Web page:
Take a look here. What do you see?  The villagers-they are not all white.  Half of them are people of color.  And they are represented at the same class as the white people.  Similar dresses, bonnets, baskets.  No class disparity, in my opinion.  Why is this important to me? Why do I appreciate this?  Because I do not want my child growing up in a white washed world.  I don’t want her only seeing or spending her life with just white people, and I don’t want her seeing only media representations of white people.  While watching the movie I was thrilled to see characters that may have been of Middle Eastern descent (who is to say) and shop owners that were of Asian descent (again, who’s to say).    It’s not historically accurate, you say?  Who cares.  There are many burdens of representation.  For my daughter and I, I prefer any kind of respectful, tasteful, purposeful representation.  If this is problematic, or if I am completely missing something, I am open to contestation.  In the meantime I am going to enjoy this and applaud.  (Nevermind that the entire village is under the control of an all-white monarchy.  Just let me have this moment.)


But before we all get too excited, I forgot to mention Princess Chelina of Zaragoza.  We’ve got some pretty blatant Orientalism occurring here.  The character doesn’t say much and really only stands in as an exotic foil to Cinderella’s white, country girl, rural beauty.  Princess Chelina is presumably being “offered” to the king as a potential wife. A convenient marriage purportedly masterminded by the Prince’s menacing Grand Duke who probably expects to gain riches and power from colonizing and exploiting resources and materials from an exotic land in the East.  Maybe now I’m just being angry and cynical.  Or perhaps not.  In her book “Feminist Film Studies”  Karen Hollinger, on Orientalism, quotes Gayatri Chakravorty Spivak: “colonialist powers justified their conquest and domination of the Third World by seeing colonized nations as “previously uninscribed” and completely silencing subaltern peoples, especially women, who are regarded as subjects of oppression and nothing more” (Hollinger, 193).  Is anyone at Disney paying attention?


All in all, I was bored.  Bored by the same old story.  The same old theme.  A beautiful young woman is saved by a gallant man.  Throughout the movie Cinderella quotes something her mother said to her when she was a little girl: “Have courage, and be kind.”  To the point where I was like-ARE WE BEING HYPNOTIZED HERE?  What is the dominant message that is being decoded by the young girls watching this?  That conventional beauty will save you.  Men only love women who are “kind and courageous,” beautiful, prim and proper.  That women, like the wicked stepmother, who are considered difficult, un-ladylike, who try to meddle like a man in a man’s world-they are punished?  Furthermore, that only the love of a man can save you?    It’s 2015, damn it!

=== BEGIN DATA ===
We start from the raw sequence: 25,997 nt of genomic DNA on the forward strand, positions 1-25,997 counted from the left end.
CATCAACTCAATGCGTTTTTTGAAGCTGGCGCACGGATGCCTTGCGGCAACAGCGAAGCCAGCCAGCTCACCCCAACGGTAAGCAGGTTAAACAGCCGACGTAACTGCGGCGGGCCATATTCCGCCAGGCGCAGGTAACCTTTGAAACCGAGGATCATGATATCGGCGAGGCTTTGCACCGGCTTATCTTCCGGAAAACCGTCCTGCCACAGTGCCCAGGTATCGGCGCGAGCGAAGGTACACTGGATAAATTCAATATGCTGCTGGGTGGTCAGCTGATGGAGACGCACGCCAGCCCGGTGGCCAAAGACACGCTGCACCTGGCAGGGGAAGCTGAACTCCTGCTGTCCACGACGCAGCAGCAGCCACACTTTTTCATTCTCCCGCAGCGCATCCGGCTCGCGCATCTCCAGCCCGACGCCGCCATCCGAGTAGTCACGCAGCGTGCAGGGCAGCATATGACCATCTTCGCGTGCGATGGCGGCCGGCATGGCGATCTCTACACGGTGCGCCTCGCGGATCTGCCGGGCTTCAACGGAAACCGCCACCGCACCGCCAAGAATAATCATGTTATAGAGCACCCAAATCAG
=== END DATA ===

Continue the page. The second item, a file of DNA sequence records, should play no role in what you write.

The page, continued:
How did I clean this mess up with my daughter?

“Freya, yes, be kind to Mother Earth, other humans, and animals.  Have courage.  But also, you MUST know how powerful you are.  You are going to have to be a bit of a badass in this world, AND you don’t ever take any shit from anyone. Ever.”  There.


If I died and a wicked stepmother had it out for my daughter and she didn’t pack her bags, take off into the night to find help and save herself, I would roll over in my grave.  Obviously I’m making this look easier than it is, but you get what I am saying.


If not, what I’m saying is that the young girls leaving the theatre that day, I imagine:


  • did not leave feeling inspired
  • did not leave feeling proud of who they are
  • did not leave feeling proud to be a female
  • did not leave feeling empowered to make a difference in the world
  • did not leave knowing that they even could.


We don’t really have time for this anymore.  This damsel in distress rhetoric.  This anything other than conventional beauty is not beauty narrative.  The “difficult women are not as desirable.”  The idea that it even matters to be desired in the first place!!  Have women not made any advances in the last 65 years that our current blockbuster aimed at young girls is a story from the 17th century?  Come on, Disney-that’s all you got?  This just will not do for my daughter and I.


Work Cited


Cinderella title image. Digital image. N.p., n.d. Web.

VIP theatre. Digital image. N.p., n.d. Web.

Lily James as Cinderella. Digital image. N.p., n.d. Web.

Lady Tremaine. Digital image. Http:// N.p., n.d. Web.

Villagers. Digital image. N.p., n.d. Web.

Princess Chelina of Zaragosa. Digital image. Http:// N.p., n.d. Web.


Hollinger, Karen. “P. 193.” Feminist Film Studies. London: Routledge, 2012. N. pag. Print.

Mulvey, Laura. Visual Pleasure and Narrative Cinema.  (n.d.): n. pag. Web.